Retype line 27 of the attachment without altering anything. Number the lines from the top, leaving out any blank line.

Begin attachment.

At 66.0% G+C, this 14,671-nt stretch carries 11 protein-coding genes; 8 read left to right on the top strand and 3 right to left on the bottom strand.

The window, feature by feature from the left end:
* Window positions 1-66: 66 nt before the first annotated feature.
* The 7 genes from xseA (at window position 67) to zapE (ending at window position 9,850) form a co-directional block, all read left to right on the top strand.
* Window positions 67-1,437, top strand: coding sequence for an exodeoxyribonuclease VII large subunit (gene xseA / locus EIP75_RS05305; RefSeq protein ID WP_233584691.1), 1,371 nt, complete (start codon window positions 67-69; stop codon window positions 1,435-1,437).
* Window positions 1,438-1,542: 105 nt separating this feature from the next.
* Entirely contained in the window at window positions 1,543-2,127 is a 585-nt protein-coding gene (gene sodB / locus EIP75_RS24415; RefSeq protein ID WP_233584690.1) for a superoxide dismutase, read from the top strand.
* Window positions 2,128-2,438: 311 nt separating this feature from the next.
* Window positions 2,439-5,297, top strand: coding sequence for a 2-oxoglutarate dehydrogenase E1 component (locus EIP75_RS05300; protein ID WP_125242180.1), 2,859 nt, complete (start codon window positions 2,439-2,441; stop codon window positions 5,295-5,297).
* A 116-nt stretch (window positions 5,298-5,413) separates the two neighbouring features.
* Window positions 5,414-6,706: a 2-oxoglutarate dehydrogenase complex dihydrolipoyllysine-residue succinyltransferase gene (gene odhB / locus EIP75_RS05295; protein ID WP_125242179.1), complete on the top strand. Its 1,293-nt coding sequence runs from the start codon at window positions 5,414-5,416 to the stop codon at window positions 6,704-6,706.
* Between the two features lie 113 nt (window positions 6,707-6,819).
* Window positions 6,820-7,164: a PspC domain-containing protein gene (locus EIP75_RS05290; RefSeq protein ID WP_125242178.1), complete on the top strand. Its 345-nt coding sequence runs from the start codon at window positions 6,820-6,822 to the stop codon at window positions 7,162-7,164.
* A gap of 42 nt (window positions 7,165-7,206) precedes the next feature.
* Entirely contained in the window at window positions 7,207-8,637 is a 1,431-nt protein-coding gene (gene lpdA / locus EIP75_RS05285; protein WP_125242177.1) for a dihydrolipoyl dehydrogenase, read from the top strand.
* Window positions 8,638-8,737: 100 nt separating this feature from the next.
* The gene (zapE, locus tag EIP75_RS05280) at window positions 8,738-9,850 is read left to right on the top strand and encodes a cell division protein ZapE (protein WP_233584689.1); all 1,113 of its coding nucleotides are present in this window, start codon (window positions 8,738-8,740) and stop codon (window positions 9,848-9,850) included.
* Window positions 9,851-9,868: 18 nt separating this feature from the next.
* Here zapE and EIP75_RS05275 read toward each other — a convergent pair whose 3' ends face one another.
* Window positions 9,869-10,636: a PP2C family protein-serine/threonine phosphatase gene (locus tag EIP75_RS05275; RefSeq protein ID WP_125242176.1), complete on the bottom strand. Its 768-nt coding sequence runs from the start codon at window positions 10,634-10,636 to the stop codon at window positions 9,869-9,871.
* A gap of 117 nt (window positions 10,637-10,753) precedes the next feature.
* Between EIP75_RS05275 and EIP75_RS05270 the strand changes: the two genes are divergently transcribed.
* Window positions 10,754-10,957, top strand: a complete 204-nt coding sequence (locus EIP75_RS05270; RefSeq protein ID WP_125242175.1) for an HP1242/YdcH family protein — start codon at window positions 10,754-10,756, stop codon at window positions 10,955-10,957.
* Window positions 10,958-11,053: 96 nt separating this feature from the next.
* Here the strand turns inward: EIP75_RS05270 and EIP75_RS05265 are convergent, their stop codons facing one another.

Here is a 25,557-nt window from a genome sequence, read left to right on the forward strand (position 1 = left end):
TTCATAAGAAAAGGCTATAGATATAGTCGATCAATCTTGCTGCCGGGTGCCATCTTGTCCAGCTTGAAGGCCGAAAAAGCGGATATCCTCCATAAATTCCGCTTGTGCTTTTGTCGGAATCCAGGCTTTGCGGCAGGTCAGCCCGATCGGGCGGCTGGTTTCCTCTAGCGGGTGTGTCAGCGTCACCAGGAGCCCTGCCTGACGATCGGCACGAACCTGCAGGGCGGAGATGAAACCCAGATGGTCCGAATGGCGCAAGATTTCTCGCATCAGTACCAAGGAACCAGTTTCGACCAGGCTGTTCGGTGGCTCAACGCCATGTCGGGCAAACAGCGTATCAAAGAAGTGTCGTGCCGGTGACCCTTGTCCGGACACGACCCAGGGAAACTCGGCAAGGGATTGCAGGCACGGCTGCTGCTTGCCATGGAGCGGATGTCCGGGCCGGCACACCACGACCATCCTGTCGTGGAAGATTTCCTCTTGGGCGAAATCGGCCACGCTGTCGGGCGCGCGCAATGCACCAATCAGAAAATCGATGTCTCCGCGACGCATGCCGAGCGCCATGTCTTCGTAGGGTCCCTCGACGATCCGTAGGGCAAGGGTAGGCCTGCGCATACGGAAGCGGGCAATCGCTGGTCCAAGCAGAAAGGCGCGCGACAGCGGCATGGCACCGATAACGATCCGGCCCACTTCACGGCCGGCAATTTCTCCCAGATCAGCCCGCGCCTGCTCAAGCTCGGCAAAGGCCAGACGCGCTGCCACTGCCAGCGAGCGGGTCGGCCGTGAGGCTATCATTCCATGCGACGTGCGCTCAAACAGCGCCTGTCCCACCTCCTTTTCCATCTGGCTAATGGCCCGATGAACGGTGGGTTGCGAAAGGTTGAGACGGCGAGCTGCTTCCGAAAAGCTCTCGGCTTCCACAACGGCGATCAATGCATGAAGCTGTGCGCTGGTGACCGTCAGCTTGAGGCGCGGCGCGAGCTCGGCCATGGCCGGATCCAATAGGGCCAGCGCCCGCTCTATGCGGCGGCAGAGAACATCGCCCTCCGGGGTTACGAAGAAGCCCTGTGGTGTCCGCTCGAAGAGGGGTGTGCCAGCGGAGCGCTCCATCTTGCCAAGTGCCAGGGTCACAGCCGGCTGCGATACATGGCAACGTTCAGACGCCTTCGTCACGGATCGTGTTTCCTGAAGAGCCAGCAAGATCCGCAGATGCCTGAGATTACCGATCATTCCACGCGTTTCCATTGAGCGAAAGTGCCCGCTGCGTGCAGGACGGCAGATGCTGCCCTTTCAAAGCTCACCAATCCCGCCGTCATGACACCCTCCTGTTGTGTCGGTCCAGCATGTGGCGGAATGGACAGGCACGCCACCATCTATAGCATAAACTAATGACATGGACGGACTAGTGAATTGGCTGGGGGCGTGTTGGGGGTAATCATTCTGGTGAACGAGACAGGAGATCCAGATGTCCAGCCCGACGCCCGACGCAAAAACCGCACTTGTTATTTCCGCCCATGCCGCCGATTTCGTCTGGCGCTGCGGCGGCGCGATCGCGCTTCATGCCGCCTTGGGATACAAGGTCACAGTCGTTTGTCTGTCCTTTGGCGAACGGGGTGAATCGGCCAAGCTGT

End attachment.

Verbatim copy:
TTCATAAGAAAAGGCTATAGATATAGTCGATCAATCTTGCTGCCGGGTGCCATCTTGTCCAGCTTGAAGGCCGAAAAAGCGGATATCCTCCATAAATTCCGCTTGTGCTTTTGTCGGAATCCAGGCTTTGCGGCAGGTCAGCCCGATCGGGCGGCTGGTTTCCTCTAGCGGGTGTGTCAGCGTCACCAGGAGCCCTGCCTGACGATCGGCACGAACCTGCAGGGCGGAGATGAAACCCAGATGGTCCGAATGGCGCAAGATTTCTCGCATCAGTACCAAGGAACCAGTTTCGACCAGGCTGTTCGGTGGCTCAACGCCATGTCGGGCAAACAGCGTATCAAAGAAGTGTCGTGCCGGTGACCCTTGTCCGGACACGACCCAGGGAAACTCGGCAAGGGATTGCAGGCACGGCTGCTGCTTGCCATGGAGCGGATGTCCGGGCCGGCACACCACGACCATCCTGTCGTGGAAGATTTCCTCTTGGGCGAAATCGGCCACGCTGTCGGGCGCGCGCAATGCACCAATCAGAAAATCGATGTCTCCGCGACGCATGCCGAGCGCCATGTCTTCGTAGGGTCCCTCGACGATCCGTAGGGCAAGGGTAGGCCTGCGCATACGGAAGCGGGCAATCGCTGGTCCAAGCAGAAAGGCGCGCGACAGCGGCATGGCACCGATAACGATCCGGCCCACTTCACGGCCGGCAATTTCTCCCAGATCAGCCCGCGCCTGCTCAAGCTCGGCAAAGGCCAGACGCGCTGCCACTGCCAGCGAGCGGGTCGGCCGTGAGGCTATCATTCCATGCGACGTGCGCTCAAACAGCGCCTGTCCCACCTCCTTTTCCATCTGGCTAATGGCCCGATGAACGGTGGGTTGCGAAAGGTTGAGACGGCGAGCTGCTTCCGAAAAGCTCTCGGCTTCCACAACGGCGATCAATGCATGAAGCTGTGCGCTGGTGACCGTCAGCTTGAGGCGCGGCGCGAGCTCGGCCATGGCCGGATCCAATAGGGCCAGCGCCCGCTCTATGCGGCGGCAGAGAACATCGCCCTCCGGGGTTACGAAGAAGCCCTGTGGTGTCCGCTCGAAGAGGGGTGTGCCAGCGGAGCGCTCCATCTTGCCAAGTGCCAGGGTCACAGCCGGCTGCGATACATGGCAACGTTCAGACGCCTTCGTCACGGATCGTGTTTCCTGAAGAGCCAGCAAGATCCGCAGATGCCTGAGATTACCGATCATTCCACGCGTTTCCATTGAGCGAAAGTGCCCGCTGCGTGCAGGACGGCAGATGCTGCCCTTTCAAAGCTCACCAATCCCGCCGTCATGACACCCTCCTGTTGTGTCGGTCCAGCATGTGGCGGAATGGACAGGCACGCCACCATCTATAGCATAAACTAATGACATGGACGGACTAGTGAATTGGCTGGGGGCGTGTTGGGGGTAATCATTCTGGTGAACGAGACAGGAGATCCAGATGTCCAGCCCGACGCCCGACGCAAAAACCGCACTTGTTATTTCCGCCCATGCCGCCGATTTCGTCTGGCGCTGCGGCGGCGCGATCGCGCTTCATGCCGCCTTGGGATACAAGGTCACAGTCGTTTGTCTGTCCTTTGGCGAACGGGGTGAATCGGCCAAGCTGT